The Micro Heart Pulser was intended as a training aid for the Finnish cross country ski team, and its use naturally extended to coaches and sportspeople seeking to raise the quality and efficiency of their training. Exercise scientists began to use them for research purposes.

Popular sales of the monitor took off around 1983, when the notion of “intensity training” became widespread. Soon after, the first wireless monitor was released onto the market. The portable Polar PE 2000 consisted of a transmitter, attached to the chest by disposable electrodes or an elastic electrode belt, and a receiver. In the early version, plastic straps, water or other liquid was required to get accurate performance. Later units have used a conductive smart fabric, with built-in microprocessors, which analyse the EKG (or ECG) signal to determine heart rate. The receiver was a monitor worn on the wrist.

It didn’t take long for the heart rate monitor to become popular among those more at risk, as everyday personal fitness for the average non-athlete, accompanied by trainers, became an industry to accompany performance sport.

Modern heart rate monitors still usually comprise the two elements of chest strap transmitter and wrist receiver, and it didn’t take long before the receiver doubled as a full-time watch, or a mobile phone.

Receiver designs with various features are now all the rage. The average gym-goer can measure average heart rate over an exercise period, time in a specific heart rate zone, calories burned, average stride length, breathing rate, built-in speed and distance, and in addition to measuring these in real time, they can even log their session in detail and download it onto a computer for medical or performance purposes. Sensor fusion algorithms even allow modern monitors to detect core temperature and dehydration.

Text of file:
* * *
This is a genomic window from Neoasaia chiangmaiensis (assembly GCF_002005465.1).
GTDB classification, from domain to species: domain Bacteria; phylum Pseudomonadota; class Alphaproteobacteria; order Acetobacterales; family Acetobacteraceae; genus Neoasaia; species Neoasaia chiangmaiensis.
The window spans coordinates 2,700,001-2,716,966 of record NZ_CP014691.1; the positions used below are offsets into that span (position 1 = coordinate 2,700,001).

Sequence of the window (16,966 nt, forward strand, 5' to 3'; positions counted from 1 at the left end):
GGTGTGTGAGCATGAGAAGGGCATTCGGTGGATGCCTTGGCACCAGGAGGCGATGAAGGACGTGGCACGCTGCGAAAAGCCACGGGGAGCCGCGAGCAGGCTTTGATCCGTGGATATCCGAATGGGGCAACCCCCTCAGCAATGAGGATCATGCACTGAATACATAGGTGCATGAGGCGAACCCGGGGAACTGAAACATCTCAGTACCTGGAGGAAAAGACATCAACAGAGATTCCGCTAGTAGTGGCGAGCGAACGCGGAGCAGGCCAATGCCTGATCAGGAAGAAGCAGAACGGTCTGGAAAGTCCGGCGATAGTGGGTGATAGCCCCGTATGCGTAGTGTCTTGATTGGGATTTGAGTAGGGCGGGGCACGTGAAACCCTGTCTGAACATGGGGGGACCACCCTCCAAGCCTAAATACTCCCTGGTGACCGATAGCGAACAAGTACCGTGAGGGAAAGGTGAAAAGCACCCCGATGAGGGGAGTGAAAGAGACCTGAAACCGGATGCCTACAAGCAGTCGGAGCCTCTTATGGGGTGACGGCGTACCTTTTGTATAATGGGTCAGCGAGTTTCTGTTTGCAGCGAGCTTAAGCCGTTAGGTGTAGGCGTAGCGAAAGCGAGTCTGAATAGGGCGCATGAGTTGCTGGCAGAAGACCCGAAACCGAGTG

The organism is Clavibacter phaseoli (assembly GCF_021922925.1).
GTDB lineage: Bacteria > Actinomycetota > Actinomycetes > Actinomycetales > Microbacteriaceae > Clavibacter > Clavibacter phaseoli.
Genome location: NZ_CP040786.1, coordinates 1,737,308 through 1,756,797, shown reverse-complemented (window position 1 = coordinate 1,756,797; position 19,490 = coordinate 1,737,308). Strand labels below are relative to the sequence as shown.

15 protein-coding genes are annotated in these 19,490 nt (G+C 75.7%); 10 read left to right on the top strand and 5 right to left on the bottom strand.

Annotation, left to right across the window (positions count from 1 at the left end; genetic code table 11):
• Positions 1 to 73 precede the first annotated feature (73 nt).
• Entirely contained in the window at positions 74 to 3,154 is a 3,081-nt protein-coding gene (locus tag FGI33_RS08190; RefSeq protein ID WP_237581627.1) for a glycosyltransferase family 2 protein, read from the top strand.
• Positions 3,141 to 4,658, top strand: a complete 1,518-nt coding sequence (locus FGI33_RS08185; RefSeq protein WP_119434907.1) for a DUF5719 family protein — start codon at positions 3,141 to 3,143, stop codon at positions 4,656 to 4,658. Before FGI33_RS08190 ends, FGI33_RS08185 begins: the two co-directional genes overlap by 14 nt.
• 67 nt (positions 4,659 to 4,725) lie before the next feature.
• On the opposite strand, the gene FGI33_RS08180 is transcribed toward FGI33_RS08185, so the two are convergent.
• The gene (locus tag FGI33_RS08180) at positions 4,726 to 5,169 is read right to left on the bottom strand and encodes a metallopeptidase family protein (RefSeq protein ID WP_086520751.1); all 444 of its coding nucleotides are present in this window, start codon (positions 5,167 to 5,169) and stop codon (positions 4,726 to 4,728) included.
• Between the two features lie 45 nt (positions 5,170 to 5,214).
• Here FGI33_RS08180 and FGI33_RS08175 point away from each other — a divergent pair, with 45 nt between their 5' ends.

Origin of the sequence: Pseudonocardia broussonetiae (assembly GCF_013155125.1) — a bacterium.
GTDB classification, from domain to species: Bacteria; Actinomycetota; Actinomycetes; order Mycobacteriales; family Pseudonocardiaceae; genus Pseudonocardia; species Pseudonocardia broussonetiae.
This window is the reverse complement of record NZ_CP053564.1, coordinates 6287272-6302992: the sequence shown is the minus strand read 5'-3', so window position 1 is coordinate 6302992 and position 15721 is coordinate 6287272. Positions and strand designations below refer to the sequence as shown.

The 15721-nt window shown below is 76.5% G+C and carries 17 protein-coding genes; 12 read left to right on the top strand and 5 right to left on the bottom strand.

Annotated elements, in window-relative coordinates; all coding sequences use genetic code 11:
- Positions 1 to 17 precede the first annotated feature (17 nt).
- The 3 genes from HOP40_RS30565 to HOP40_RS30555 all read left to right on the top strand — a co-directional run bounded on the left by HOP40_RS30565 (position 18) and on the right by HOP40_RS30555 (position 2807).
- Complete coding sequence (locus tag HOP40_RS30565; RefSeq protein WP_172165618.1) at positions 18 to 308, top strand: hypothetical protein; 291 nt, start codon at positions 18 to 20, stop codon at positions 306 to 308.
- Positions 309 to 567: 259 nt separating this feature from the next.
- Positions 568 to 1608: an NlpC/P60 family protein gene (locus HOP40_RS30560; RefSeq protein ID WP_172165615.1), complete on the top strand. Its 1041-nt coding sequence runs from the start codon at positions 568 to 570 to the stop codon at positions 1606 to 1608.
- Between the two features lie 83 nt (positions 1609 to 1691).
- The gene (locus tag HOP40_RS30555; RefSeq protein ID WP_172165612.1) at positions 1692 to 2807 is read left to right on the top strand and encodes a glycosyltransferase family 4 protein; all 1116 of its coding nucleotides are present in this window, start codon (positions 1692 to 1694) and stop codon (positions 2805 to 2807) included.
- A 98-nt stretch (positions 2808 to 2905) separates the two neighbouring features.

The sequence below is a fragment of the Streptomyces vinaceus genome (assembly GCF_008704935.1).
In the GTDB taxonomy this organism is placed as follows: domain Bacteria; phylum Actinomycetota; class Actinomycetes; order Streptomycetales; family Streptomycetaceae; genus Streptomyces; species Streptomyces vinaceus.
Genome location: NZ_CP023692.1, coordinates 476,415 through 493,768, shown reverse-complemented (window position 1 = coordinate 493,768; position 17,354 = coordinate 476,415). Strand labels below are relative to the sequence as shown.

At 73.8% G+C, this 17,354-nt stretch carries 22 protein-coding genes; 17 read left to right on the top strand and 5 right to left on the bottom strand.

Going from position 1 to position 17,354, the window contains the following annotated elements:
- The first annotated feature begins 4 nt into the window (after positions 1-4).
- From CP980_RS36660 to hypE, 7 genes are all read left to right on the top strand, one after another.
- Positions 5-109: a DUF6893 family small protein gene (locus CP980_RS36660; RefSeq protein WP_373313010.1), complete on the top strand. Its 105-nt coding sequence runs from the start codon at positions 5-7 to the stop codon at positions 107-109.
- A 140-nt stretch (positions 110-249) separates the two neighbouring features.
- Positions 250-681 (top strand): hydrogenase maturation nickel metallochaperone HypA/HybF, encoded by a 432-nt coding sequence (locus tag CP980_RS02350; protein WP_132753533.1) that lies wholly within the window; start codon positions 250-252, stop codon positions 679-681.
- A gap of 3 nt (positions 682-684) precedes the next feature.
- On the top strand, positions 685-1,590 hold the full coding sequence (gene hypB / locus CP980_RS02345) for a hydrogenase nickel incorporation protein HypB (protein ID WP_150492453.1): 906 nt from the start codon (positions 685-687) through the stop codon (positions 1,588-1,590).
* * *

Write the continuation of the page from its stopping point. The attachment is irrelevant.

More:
The range of monitors available today are designed for convenient use by anyone with a keen and proactive interest in their physical health. Many have even replaced the plastic around-the-chest strap with fabric sensors, and these have allowed for the development of a range of garments which are a comfortable, and increasingly stylish, alternative to the chest strap.

The first sports bra designed with integrated heat sensors, including special materials which sense the number of beats from the heart and transmit this information to a wrist receiver, was released in 2005 by Textronics Inc.

There are also strapless heart rate monitors, which don’t offer as much detail, but allow users to simply touch two sensors on a wristwatch display for a few seconds to bring up heart rate data.

Zeppo Marx was a straight man for his famous brothers, but, despite the public’s perception of him, he was actually a man of impeccable comic timing, and an extremely underrated actor. Perhaps no-one ever noticed the droll irony, decades after he left showbiz, of an invention that loaned some surreal reality to one of Groucho’s most famous comic lines: “Either this man is dead or my watch has stopped.”